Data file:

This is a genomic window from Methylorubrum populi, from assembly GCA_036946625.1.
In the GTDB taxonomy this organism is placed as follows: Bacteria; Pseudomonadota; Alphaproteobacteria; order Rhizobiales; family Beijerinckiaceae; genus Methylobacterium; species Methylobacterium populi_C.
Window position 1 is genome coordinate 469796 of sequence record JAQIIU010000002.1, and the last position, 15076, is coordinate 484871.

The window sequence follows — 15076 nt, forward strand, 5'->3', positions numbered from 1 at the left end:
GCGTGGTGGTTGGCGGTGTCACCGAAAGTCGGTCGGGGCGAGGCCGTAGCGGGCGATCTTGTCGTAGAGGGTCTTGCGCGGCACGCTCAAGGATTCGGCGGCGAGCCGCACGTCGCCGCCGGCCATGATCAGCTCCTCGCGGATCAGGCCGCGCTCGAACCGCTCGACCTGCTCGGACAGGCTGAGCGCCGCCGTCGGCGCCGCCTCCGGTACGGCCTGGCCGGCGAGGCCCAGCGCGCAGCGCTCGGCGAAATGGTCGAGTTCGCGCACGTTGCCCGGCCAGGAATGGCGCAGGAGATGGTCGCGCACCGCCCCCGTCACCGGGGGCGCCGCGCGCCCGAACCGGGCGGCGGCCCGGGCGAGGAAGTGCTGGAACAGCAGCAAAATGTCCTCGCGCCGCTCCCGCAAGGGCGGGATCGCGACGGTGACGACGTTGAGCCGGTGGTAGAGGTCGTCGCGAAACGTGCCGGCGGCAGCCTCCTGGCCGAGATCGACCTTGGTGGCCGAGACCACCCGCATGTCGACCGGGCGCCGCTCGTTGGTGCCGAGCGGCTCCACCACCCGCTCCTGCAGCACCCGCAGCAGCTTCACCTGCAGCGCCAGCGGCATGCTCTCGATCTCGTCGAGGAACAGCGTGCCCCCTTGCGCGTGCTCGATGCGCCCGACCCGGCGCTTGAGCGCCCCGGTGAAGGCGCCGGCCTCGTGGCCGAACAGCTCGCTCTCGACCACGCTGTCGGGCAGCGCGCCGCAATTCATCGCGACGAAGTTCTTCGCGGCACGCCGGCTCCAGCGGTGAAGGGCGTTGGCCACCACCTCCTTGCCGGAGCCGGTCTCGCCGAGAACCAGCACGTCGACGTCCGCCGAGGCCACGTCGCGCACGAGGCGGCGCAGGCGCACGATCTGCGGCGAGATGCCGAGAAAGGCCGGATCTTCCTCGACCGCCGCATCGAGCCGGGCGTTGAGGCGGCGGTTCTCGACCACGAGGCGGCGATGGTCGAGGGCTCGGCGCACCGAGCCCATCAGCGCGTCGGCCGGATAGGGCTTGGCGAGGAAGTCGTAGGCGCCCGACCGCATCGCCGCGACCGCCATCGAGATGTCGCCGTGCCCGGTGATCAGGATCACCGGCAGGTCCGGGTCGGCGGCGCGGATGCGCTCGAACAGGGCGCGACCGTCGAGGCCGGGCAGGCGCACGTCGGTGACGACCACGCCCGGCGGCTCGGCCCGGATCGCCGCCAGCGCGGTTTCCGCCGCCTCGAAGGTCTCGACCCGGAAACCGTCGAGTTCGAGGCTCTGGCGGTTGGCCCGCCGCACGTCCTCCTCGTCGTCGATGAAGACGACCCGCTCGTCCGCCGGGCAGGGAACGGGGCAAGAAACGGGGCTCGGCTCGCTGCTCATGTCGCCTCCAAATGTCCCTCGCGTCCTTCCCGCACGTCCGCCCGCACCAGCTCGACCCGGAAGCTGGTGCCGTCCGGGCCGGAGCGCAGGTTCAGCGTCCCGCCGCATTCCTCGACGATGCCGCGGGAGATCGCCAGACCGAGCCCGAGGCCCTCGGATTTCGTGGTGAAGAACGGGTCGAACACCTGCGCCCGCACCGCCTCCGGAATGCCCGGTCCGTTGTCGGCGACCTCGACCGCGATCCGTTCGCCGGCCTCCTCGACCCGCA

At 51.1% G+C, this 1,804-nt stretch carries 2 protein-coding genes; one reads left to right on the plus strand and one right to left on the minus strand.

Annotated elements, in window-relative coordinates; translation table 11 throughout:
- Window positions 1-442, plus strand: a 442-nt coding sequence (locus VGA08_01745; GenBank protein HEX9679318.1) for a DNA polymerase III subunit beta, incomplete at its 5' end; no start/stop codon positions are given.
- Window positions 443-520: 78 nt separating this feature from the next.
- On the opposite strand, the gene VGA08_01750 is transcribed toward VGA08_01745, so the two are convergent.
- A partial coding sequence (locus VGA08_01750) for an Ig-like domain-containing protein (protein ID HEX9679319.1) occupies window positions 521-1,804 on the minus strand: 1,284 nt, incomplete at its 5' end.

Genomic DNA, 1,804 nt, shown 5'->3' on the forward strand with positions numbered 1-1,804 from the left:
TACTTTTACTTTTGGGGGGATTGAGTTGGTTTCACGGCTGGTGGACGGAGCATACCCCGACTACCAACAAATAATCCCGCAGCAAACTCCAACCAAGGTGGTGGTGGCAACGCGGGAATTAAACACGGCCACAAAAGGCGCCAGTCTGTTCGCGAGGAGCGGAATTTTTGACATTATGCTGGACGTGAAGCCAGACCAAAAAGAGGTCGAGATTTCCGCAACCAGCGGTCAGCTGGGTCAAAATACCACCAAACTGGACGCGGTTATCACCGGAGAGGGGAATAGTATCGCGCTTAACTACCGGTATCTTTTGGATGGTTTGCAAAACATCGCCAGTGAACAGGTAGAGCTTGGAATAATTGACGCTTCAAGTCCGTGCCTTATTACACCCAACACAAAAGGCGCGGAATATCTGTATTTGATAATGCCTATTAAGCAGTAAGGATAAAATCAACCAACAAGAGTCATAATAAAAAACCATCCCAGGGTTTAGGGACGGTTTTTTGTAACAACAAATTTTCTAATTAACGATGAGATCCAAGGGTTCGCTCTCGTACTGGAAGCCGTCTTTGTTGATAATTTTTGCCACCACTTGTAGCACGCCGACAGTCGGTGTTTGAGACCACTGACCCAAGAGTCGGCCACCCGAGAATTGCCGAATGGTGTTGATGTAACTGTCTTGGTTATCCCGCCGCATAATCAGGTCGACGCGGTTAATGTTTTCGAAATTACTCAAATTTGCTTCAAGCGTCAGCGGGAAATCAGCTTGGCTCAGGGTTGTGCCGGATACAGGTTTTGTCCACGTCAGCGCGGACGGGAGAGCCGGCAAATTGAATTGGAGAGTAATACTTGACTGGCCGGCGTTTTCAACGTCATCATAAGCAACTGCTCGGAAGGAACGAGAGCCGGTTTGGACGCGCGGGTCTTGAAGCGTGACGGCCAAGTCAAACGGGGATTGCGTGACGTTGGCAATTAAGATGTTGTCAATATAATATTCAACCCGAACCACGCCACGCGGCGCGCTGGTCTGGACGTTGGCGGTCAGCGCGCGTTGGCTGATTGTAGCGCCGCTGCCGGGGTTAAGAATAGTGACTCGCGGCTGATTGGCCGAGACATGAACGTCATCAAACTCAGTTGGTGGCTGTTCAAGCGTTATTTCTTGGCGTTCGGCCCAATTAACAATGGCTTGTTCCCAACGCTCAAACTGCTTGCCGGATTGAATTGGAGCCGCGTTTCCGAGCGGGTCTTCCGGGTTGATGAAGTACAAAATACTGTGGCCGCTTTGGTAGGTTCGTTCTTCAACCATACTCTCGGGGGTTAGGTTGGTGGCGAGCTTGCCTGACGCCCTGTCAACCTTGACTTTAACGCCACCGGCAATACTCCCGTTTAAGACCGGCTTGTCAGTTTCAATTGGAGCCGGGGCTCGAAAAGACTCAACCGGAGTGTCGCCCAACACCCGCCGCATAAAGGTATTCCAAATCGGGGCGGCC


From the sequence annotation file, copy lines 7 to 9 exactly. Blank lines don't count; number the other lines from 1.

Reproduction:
Annotated elements, in window-relative coordinates; translation table 11 throughout:
- Window positions 1-442, plus strand: a 442-nt coding sequence (locus VGA08_01745; GenBank protein HEX9679318.1) for a DNA polymerase III subunit beta, incomplete at its 5' end; no start/stop codon positions are given.
- Window positions 443-520: 78 nt separating this feature from the next.